Recognizing the substantial influence that animals have on people, Arkow presented three key premises: 1) Perceive and document animal abuse as a human health and welfare issue, 2) Redefine animal abuse as family violence, and 3) Cross-train community caregivers to respond to all forms of family violence. During the One Health seminar, several of the attendees brought up questions about practical ways to integrate these premises into various professions. One veterinarian mentioned that she had a client who would not remove her sunglasses, and it was clearly because she was concealing an injury that she received as a victim of interpersonal violence. The veterinarian said that she felt trapped and unequipped to help this woman, especially since the client had sought her assistance to receive medical treatment for her dog, not for herself. How can veterinarians considerately advocate for their clients? Arkow suggested a simple, yet effective solution: to wear a small button on the outside of a lab coat that says, “It’s OK to talk to me about domestic and family violence.” He said that something as direct and concise as this could open the door for individuals to reach out to their veterinarians or medical doctors for help. Another idea was to pass out emery boards, either for humans or for pets, that have a phone number printed on them to reach a domestic violence helpline. Such gestures are subtle enough to empower individuals to seek the help they need even if they are hesitant to reach for the help initially. It was interesting to learn that 95% of animal abuse cases are the result of neglect, not necessarily malicious violence, and thus can be an indicator of other societal issues. Both medical doctors and veterinarians should be trained to recognize and respond to any such indicators, both human and animal.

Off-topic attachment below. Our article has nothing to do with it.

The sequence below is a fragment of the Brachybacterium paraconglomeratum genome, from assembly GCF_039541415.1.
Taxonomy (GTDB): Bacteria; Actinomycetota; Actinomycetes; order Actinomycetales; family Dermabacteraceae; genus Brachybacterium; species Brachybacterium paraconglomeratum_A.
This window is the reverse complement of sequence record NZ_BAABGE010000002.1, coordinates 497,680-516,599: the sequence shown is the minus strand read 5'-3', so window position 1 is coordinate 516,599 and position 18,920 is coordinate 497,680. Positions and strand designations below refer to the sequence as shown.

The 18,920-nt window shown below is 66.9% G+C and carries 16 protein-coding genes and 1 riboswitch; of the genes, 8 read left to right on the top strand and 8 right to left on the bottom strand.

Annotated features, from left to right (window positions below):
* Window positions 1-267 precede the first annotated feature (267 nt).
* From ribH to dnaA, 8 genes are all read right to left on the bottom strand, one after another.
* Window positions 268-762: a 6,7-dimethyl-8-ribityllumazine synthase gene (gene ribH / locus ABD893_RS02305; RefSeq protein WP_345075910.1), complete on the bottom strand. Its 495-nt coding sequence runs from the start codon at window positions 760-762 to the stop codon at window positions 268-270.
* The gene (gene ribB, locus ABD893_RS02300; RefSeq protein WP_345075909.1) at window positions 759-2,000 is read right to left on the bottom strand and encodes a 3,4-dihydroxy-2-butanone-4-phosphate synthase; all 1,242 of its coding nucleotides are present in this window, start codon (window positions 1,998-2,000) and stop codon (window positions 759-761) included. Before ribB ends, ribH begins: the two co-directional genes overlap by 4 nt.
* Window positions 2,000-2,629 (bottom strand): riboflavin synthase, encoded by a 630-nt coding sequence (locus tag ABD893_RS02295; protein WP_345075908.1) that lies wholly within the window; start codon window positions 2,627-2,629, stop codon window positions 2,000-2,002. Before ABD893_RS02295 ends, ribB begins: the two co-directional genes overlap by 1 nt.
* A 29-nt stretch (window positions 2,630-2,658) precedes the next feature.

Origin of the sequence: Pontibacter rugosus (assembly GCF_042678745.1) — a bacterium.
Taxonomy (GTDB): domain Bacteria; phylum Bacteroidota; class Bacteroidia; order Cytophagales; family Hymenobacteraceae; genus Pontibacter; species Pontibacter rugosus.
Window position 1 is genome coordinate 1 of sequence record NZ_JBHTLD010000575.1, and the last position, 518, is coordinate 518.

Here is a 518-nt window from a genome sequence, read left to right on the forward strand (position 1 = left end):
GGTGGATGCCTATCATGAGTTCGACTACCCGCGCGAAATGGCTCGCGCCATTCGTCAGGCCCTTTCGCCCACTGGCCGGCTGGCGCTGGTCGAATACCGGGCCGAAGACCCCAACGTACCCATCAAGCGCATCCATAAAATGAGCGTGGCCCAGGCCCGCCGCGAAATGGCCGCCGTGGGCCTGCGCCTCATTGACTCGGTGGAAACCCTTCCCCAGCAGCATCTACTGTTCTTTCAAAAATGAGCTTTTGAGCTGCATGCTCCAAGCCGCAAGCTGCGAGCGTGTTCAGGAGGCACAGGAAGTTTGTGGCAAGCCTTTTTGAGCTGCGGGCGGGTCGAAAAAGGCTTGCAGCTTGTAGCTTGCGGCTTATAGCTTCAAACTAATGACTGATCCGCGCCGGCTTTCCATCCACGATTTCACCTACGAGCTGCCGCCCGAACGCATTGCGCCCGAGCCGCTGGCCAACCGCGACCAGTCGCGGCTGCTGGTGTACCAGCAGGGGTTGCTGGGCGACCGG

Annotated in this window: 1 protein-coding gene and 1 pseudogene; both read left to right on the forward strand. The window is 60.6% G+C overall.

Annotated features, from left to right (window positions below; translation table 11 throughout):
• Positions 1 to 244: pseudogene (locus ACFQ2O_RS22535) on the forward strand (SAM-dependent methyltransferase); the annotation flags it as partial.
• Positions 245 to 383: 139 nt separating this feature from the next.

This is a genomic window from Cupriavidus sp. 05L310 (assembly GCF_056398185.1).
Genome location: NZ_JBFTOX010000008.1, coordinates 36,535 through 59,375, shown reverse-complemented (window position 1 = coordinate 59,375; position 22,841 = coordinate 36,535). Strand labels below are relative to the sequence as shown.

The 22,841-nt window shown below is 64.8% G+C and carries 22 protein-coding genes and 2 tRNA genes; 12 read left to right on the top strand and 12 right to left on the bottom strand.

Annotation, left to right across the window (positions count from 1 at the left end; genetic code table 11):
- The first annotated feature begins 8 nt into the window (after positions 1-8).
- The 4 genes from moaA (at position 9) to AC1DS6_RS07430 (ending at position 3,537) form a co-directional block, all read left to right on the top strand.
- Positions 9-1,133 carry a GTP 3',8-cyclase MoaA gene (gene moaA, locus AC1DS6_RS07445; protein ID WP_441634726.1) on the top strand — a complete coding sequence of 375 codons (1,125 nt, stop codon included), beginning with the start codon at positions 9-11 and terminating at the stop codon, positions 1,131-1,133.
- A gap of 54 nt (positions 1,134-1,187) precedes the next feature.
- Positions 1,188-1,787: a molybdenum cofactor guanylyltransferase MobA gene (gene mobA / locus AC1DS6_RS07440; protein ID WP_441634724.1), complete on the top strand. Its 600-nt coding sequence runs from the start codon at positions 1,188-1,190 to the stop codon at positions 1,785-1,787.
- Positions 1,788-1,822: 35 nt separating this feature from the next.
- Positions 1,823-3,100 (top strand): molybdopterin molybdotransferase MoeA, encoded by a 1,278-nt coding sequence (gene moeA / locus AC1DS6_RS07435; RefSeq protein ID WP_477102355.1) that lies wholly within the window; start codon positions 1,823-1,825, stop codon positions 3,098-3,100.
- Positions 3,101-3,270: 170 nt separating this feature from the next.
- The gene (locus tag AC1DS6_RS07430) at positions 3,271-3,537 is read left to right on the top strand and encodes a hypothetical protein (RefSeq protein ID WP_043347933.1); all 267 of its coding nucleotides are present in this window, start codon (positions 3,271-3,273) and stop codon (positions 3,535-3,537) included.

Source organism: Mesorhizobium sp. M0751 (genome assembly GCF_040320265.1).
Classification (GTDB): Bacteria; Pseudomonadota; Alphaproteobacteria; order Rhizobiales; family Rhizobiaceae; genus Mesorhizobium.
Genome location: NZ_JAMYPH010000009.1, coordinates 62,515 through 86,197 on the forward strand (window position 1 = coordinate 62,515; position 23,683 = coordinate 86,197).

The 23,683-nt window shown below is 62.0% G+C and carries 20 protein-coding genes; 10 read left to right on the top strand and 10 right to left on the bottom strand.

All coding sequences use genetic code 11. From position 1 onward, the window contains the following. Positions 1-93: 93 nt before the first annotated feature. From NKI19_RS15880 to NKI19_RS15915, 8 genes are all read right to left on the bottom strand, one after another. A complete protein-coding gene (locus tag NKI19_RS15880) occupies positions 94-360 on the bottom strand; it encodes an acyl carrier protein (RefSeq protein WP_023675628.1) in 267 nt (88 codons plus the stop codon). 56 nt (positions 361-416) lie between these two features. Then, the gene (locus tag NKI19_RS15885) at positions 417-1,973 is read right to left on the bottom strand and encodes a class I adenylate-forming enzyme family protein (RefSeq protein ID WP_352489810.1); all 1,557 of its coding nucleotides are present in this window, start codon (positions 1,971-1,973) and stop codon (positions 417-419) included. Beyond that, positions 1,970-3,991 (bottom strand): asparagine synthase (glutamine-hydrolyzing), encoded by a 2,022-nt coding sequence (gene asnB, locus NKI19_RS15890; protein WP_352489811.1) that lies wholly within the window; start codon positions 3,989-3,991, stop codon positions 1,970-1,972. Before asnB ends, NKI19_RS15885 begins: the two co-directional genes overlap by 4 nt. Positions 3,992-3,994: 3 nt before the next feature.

Phil Arkow discusses the One Health implications of animal and human abuse.

Phil Arkow’s presentation highlighted the simple yet provoking idea that the way humans treat animals can serve as a mirror by which we observe the human condition, and animals themselves can be an integral part of the healing process. Arkow ended his presentation by stating three questions that we should ask a person to address a potential abuse case in a respectful way by using animals as an unthreatening lens: 1) Are there animals at home? 2) How are they cared for? 3) Are you worried about their welfare? These three questions invite the person, especially a young child, to talk about his or her animals and offer insights into the others relationships in his or her life that could be destructive. The links between animal abuse and family violence is a One Health issue because every person, be it a professional or a passerby, should be aware of interpersonal violence and its indicators, and most people can relate to the intimate ways pets affect people’s lives. It is when we amalgamate public and professional awareness with a universal “game plan” of response that we can finally end animal abuse and interpersonal violence.

Post authored by Mary Pat Bulfin, NCSU undergraduate in Biological Sciences

Up next (14 Feb):
Meaningful Uses of Man’s Best Friends
Larry Glickman, VMD, PhD, Professor of Epidemiology and Public Health in the Department of Emergency Medicine at UNC
Jacqueline Bailey, BS candidate, Biology and International Studies minor at Meredith College